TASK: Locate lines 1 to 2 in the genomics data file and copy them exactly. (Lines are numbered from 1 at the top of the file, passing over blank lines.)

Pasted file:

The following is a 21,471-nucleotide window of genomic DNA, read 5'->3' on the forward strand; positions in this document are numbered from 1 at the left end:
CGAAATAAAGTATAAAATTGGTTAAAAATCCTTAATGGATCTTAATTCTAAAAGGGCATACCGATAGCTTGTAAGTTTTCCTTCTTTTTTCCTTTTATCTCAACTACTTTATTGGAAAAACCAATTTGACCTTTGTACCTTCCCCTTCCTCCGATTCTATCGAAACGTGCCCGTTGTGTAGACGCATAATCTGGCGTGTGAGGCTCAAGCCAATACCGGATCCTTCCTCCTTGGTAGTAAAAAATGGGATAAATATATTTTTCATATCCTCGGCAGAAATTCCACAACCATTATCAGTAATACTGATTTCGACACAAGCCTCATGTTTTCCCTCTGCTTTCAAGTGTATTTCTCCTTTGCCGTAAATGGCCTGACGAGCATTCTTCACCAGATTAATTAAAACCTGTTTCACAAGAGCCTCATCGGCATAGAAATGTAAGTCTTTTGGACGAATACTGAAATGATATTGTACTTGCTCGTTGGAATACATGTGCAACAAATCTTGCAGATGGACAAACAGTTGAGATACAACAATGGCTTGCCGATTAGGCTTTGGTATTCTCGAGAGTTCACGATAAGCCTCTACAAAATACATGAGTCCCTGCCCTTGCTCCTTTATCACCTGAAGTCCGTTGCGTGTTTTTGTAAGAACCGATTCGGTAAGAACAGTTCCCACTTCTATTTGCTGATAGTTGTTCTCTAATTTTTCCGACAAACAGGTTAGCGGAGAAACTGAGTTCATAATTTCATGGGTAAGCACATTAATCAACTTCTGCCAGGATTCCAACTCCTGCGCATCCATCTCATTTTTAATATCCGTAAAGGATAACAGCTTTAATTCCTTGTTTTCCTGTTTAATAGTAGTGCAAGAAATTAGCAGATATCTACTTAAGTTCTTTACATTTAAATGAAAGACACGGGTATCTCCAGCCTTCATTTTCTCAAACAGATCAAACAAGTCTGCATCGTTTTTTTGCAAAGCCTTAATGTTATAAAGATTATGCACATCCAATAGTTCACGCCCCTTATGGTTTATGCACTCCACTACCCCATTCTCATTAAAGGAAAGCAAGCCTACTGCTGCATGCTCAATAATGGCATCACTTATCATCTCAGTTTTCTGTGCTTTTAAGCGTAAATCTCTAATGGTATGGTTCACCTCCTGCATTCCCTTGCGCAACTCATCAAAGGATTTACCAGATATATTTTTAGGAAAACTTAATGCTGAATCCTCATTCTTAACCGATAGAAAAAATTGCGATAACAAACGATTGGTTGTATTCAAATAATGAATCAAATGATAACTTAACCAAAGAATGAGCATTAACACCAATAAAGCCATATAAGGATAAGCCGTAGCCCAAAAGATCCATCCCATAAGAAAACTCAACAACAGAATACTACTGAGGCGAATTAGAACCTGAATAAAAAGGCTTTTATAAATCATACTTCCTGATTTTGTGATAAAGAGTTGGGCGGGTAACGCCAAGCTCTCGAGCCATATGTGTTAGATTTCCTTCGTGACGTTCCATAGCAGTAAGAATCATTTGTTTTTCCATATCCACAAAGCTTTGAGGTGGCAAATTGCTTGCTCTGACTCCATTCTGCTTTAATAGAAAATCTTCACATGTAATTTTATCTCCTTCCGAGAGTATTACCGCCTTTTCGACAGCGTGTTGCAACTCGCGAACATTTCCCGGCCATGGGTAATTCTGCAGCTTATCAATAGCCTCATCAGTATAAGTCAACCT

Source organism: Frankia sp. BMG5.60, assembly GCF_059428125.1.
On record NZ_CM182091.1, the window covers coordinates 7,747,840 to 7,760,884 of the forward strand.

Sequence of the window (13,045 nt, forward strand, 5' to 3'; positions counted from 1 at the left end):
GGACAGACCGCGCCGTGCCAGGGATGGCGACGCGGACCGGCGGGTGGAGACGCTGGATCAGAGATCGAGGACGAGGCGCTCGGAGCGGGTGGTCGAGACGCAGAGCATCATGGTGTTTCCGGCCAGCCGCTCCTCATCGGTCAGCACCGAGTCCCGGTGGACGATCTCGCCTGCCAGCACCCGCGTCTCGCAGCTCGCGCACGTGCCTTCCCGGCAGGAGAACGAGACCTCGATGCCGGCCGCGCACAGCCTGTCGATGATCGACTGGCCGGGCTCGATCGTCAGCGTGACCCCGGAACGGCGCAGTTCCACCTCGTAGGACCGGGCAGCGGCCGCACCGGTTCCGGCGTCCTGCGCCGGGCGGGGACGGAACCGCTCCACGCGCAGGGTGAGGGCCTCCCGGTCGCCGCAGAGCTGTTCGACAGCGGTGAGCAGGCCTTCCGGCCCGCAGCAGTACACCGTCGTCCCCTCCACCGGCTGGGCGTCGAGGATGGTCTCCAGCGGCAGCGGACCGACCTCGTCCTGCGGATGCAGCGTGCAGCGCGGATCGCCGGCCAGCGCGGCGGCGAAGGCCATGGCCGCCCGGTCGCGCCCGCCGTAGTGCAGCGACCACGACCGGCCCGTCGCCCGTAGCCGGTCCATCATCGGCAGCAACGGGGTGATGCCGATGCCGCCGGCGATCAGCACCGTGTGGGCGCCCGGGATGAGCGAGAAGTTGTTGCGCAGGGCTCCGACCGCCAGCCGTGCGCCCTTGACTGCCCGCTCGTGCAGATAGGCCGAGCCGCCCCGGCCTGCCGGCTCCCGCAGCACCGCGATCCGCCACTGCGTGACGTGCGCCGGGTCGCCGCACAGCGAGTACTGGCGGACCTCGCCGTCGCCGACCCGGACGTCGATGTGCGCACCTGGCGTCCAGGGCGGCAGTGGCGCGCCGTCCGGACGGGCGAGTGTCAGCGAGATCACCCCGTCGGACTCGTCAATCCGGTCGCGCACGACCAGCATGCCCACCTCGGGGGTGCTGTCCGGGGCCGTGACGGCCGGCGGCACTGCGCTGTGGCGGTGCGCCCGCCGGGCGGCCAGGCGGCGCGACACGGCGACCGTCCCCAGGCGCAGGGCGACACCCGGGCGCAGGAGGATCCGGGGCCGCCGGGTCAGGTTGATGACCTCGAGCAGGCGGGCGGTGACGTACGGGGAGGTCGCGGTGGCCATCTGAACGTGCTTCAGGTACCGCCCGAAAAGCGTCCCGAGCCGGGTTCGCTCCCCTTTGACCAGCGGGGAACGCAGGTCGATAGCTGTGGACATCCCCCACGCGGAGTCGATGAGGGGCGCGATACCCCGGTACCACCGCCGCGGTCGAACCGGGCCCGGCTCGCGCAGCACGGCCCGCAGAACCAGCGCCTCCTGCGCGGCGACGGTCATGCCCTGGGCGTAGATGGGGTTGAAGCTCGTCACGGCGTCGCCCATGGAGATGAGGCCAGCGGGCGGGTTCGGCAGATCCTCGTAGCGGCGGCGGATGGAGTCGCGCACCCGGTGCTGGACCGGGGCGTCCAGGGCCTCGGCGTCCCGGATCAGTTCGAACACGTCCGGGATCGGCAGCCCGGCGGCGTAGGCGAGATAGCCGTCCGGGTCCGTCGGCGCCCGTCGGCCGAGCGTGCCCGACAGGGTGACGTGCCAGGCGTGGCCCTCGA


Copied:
The following is a 21,471-nucleotide window of genomic DNA, read 5'->3' on the forward strand; positions in this document are numbered from 1 at the left end:
CGAAATAAAGTATAAAATTGGTTAAAAATCCTTAATGGATCTTAATTCTAAAAGGGCATACCGATAGCTTGTAAGTTTTCCTTCTTTTTTCCTTTTATCTCAACTACTTTATTGGAAAAACCAATTTGACCTTTGTACCTTCCCCTTCCTCCGATTCTATCGAAACGTGCCCGTTGTGTAGACGCATAATCTGGCGTGTGAGGCTCAAGCCAATACCGGATCCTTCCTCCTTGGTAGTAAAAAATGGGATAAATATATTTTTCATATCCTCGGCAGAAATTCCACAACCATTATCAGTAATACTGATTTCGACACAAGCCTCATGTTTTCCCTCTGCTTTCAAGTGTATTTCTCCTTTGCCGTAAATGGCCTGACGAGCATTCTTCACCAGATTAATTAAAACCTGTTTCACAAGAGCCTCATCGGCATAGAAATGTAAGTCTTTTGGACGAATACTGAAATGATATTGTACTTGCTCGTTGGAATACATGTGCAACAAATCTTGCAGATGGACAAACAGTTGAGATACAACAATGGCTTGCCGATTAGGCTTTGGTATTCTCGAGAGTTCACGATAAGCCTCTACAAAATACATGAGTCCCTGCCCTTGCTCCTTTATCACCTGAAGTCCGTTGCGTGTTTTTGTAAGAACCGATTCGGTAAGAACAGTTCCCACTTCTATTTGCTGATAGTTGTTCTCTAATTTTTCCGACAAACAGGTTAGCGGAGAAACTGAGTTCATAATTTCATGGGTAAGCACATTAATCAACTTCTGCCAGGATTCCAACTCCTGCGCATCCATCTCATTTTTAATATCCGTAAAGGATAACAGCTTTAATTCCTTGTTTTCCTGTTTAATAGTAGTGCAAGAAATTAGCAGATATCTACTTAAGTTCTTTACATTTAAATGAAAGACACGGGTATCTCCAGCCTTCATTTTCTCAAACAGATCAAACAAGTCTGCATCGTTTTTTTGCAAAGCCTTAATGTTATAAAGATTATGCACATCCAATAGTTCACGCCCCTTATGGTTTATGCACTCCACTACCCCATTCTCATTAAAGGAAAGCAAGCCTACTGCTGCATGCTCAATAATGGCATCACTTATCATCTCAGTTTTCTGTGCTTTTAAGCGTAAATCTCTAATGGTATGGTTCACCTCCTGCATTCCCTTGCGCAACTCATCAAAGGATTTACCAGATATATTTTTAGGAAAACTTAATGCTGAATCCTCATTCTTAACCGATAGAAAAAATTGCGATAACAAACGATTGGTTGTATTCAAATAATGAATCAAATGATAACTTAACCAAAGAATGAGCATTAACACCAATAAAGCCATATAAGGATAAGCCGTAGCCCAAAAGATCCATCCCATAAGAAAACTCAACAACAGAATACTACTGAGGCGAATTAGAACCTGAATAAAAAGGCTTTTATAAATCATACTTCCTGATTTTGTGATAAAGAGTTGGGCGGGTAACGCCAAGCTCTCGAGCCATATGTGTTAGATTTCCTTCGTGACGTTCCATAGCAGTAAGAATCATTTGTTTTTCCATATCCACAAAGCTTTGAGGTGGCAAATTGCTTGCTCTGACTCCATTCTGCTTTAATAGAAAATCTTCACATGTAATTTTATCTCCTTCCGAGAGTATTACCGCCTTTTCGACAGCGTGTTGCAACTCGCGAACATTTCCCGGCCATGGGTAATTCTGCAGCTTATCAATAGCCTCATCAGTATAAGTCAACCT